For most parents, giving their child a great shot at life is a fairly common ambition.
Modern neuroscience tells us the answer isn’t hours of remedial high school tutoring, but enriching their social, emotional and educational experiences in early life.
By age 15, children of similar backgrounds who attended more than one year of pre-primary education averaged a whole school year ahead in maths compared to those who didn’t, according to the Organisation for Economic Co-operation and Development (OECD).
Yet in Australia, those charged with educating our young children are paid as little as $21.85 per hour — some of the lowest rates in the entire economy.
An entry-level childcare worker could earn more in almost any other industry, including aged care, cleaning, administration or retail.
And the sector looks to be voting with its feet — Skills Commission data confirmed this year has seen record job vacancies despite huge and increasing demand.
Analysts agree wages must increase, it’s just a question of how.
How did we get here?
Many educators have said the conditions that led to the strike didn’t happen overnight — they’ve been a problem for years.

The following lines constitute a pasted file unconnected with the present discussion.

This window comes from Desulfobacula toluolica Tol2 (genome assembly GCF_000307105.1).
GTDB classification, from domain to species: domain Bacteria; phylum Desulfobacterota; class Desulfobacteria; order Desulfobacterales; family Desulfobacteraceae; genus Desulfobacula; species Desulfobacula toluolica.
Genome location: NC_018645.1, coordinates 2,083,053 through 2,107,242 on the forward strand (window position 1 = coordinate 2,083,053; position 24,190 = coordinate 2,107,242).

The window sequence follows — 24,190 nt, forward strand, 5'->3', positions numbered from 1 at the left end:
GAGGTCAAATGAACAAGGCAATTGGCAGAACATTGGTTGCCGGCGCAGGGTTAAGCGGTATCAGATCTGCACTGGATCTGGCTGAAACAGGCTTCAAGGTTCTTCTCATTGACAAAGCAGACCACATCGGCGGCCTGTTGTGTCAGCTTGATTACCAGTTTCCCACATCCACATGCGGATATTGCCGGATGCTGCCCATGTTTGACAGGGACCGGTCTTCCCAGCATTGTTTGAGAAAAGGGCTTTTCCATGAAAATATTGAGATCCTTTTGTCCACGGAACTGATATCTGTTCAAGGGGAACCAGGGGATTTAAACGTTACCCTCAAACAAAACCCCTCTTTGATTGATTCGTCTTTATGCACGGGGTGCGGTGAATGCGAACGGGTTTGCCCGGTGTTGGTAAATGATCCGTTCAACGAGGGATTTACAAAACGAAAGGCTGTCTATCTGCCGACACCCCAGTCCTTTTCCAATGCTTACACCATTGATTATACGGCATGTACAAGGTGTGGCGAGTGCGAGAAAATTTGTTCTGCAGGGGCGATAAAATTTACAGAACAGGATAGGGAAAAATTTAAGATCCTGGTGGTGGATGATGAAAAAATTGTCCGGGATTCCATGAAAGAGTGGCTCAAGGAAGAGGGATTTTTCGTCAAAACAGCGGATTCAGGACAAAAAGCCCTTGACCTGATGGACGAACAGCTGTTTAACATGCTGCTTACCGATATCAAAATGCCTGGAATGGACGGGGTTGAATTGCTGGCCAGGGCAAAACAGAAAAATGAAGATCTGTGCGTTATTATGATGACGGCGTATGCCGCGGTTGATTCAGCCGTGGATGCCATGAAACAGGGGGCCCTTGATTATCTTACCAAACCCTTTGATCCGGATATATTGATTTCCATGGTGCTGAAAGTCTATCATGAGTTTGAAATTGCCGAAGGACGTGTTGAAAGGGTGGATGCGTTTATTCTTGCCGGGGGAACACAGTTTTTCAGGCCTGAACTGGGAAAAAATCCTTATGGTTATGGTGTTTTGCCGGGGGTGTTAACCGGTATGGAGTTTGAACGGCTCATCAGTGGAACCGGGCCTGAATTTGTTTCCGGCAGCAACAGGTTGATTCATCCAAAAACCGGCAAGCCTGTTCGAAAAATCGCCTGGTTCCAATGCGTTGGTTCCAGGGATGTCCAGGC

Most experts have also said if they could design the sector again from scratch, they would make early childhood education universal, and part of the school system, like years K-12.
Instead, it’s a hodgepodge of providers: some for-profit, some not-for-profit, and some community or council-run.
In fact, compared with educating other age groups, both state and federal governments have historically had very little to do with how the early childhood sector operates, leaving wages to be set by the market.
Queensland University laureate professor Karen Thorpe said that mixed market had delivered a wide array of services and price points for parents.
“For example, some of those for-profits deliver really well, but they’re in areas where they can generate high fees,” she said.
“In lower-income areas, for-profits are having to balance what they provide against profit.
“That’s always a tension that makes it more difficult to deliver high quality.”
In July next year, those subsidies will swell by more than $5 billion, as the Albanese government expands eligibility to higher income earners and boosts subsidies for those already getting them.
The move has been billed as a productivity measure allowing a flood of parents — most of them mothers — who were previously priced out of childcare to return to the workforce.